Wisconsin Behavioral Risk Factor Survey (BRFS)
Wisconsin BRFS is part of the Centers for Disease Control and Prevention's (CDC) Behavioral Risk Factor Surveillance System (BRFSS), which comprises separate health surveys in all 50 states and several U.S. territories. The Wisconsin BRFS Program is located in the Office of Health Informatics, Division of Public Health. Wisconsin BRFS telephone interviews are conducted by the University of Wisconsin Survey Center. See the CDC BRFSS website.
Sample Design and Protocol
As of 2011, BRFS includes both landline and cell phone interviews, obtained from separate samples and later combined and weighted by CDC. See the BRFSS User Guide (PDF, 204 KB) for more information about combined landline/cell phone data and other system-level BRFS topics.
Wisconsin BRFS uses disproportionate stratified sampling based on Department of Health Services regions, county population sizes and, in some instances, the demographic composition of geographic areas. CDC weights annual data files to represent the Wisconsin adult population ages 18-plus living in households with a landline or cell telephone, or both. The landline sample excludes adults living in institutions and other group quarters. The cell phone sample also excludes people living in institutions, but allows for the inclusion of college students living in dormitories. Few such cases are in the final set of completed interviews, however.
Within each sample stratum identified by state BRFS programs, CDC’s sampling contractor generates batches of randomly selected telephone numbers and provides them to BRFS data collection contractors on a quarterly basis. One adult is randomly selected to complete the interview in each eligible landline sample household. BRFS cell phone interviews are conducted with the adults reached at sampled numbers, and no household screening takes place. Adults reached by cell phone who also have a landline phone are interviewed without regard to the proportion of calls received by cell phone. Dual phone use is accounted for in post-survey weighting. Data from completed cell phone interviews with respondents whose area code and state of residence are discordant are assigned to the state of residence.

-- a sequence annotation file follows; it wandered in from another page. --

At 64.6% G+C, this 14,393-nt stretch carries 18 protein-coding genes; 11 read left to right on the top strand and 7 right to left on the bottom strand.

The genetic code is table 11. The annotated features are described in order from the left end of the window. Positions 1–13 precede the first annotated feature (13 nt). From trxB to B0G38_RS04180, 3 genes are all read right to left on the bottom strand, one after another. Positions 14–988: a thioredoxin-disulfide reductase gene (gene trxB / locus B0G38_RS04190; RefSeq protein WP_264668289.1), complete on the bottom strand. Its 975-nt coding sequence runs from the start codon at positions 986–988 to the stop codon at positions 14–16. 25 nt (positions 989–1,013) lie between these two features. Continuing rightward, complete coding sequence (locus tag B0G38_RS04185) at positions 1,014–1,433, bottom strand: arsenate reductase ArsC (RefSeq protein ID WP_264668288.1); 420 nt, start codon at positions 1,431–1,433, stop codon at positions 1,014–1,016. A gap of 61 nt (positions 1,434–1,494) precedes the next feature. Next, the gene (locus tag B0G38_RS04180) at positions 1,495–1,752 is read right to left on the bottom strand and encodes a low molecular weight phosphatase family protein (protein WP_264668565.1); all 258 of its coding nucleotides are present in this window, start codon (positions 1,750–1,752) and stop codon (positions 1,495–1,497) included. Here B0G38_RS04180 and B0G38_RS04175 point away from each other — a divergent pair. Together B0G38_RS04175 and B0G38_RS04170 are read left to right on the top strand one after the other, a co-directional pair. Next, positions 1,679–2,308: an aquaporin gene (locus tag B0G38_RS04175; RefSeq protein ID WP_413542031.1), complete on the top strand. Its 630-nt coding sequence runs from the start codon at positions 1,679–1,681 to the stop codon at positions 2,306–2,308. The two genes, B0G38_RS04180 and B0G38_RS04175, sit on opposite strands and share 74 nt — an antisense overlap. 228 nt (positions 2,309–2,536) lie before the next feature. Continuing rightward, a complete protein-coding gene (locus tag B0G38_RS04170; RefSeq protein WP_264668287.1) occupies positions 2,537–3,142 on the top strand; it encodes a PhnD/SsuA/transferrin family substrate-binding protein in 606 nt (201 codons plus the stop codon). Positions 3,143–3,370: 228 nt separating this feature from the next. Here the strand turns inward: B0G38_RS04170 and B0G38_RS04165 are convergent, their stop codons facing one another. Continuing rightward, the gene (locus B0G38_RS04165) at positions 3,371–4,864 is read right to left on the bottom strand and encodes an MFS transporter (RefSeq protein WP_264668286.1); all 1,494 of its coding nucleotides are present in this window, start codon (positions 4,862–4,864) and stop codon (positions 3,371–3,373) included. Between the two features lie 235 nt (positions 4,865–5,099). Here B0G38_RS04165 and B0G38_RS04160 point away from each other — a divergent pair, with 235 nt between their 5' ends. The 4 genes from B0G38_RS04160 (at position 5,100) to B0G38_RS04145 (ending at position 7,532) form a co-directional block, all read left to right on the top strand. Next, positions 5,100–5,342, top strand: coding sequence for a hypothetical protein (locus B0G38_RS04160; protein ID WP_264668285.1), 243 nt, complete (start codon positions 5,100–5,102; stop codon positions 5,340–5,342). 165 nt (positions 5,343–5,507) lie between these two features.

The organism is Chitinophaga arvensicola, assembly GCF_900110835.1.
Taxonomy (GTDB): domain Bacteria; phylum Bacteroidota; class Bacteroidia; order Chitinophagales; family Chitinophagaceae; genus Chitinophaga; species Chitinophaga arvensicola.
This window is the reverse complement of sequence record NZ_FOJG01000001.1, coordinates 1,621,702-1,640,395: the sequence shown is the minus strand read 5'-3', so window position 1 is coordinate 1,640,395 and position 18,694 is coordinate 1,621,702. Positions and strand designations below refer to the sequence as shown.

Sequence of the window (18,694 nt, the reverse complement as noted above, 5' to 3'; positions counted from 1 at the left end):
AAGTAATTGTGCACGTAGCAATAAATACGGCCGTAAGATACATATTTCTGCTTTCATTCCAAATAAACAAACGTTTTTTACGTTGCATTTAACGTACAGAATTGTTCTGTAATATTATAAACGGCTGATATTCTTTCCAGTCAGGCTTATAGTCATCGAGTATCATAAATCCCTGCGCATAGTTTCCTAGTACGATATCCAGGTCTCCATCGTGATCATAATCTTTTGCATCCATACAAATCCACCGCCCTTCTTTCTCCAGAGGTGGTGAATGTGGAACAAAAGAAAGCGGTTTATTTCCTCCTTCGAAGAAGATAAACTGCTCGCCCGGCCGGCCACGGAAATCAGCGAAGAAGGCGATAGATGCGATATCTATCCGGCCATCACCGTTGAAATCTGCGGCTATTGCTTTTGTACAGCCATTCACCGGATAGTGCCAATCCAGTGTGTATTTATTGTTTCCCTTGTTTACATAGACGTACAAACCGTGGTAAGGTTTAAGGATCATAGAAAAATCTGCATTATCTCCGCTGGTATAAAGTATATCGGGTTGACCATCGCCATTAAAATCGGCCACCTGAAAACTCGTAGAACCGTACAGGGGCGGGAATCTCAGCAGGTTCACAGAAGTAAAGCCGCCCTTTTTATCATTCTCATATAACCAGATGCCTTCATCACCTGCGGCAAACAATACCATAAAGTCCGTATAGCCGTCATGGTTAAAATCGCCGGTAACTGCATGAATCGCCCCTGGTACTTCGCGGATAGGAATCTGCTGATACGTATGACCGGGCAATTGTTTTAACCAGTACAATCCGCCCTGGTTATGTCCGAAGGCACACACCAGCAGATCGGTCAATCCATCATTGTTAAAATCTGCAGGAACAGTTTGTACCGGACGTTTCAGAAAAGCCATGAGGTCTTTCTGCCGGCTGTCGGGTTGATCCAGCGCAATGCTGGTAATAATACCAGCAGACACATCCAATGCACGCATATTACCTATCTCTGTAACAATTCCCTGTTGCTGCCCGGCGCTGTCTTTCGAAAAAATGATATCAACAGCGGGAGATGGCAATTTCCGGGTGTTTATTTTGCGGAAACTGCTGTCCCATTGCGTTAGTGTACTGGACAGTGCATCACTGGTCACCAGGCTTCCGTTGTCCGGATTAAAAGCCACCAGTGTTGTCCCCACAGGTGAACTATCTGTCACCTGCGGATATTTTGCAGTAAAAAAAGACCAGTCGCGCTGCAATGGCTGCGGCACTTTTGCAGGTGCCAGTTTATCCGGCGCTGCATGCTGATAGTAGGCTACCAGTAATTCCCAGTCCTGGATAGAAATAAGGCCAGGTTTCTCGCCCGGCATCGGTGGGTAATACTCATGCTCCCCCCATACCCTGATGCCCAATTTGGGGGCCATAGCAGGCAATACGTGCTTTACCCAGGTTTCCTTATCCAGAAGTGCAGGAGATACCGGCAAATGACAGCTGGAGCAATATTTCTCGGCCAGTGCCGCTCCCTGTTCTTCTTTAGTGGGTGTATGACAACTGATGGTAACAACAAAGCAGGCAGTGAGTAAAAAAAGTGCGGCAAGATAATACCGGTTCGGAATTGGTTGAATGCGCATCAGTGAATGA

Weighting of annual BRFS data files is done by CDC for all states and territories. Data are initially weighted to correct for disproportionate sampling, multiple phone numbers to the household (landline), and dual landline-cell phone use. Following this, case weights for data from 2011 and later are calculated by CDC using iterative proportional fitting, or "raking." The raking procedure uses demographic information from the U.S. Census Bureau's American Community Survey, and several demographic variables in BRFS data files, to create the final weights. The weighting variable for each year of data, when used in analysis, produces estimates that are representative of the state’s adult population.
IMPORTANT: Estimating Population Numbers with Multiple Years of Data
Each year's BRFS weights sum to the total adult population. To estimate population numbers using more than one year of data, divide "Estimated Number in the Population" shown in the results by the number of years to resolve the inflated numbers generated by multiple years of summed weights. This will produce an average estimated population number for the time period.
For example, selecting General Health Status for the years 2003-2005 produces an estimated 7,198,600 adults who were in excellent or very good health – an inflated number. Dividing this result by three, the number of data years, yields 2,399,533, which rounds to approximately 2,399,000, or 2.4 million, adults in excellent or very good health.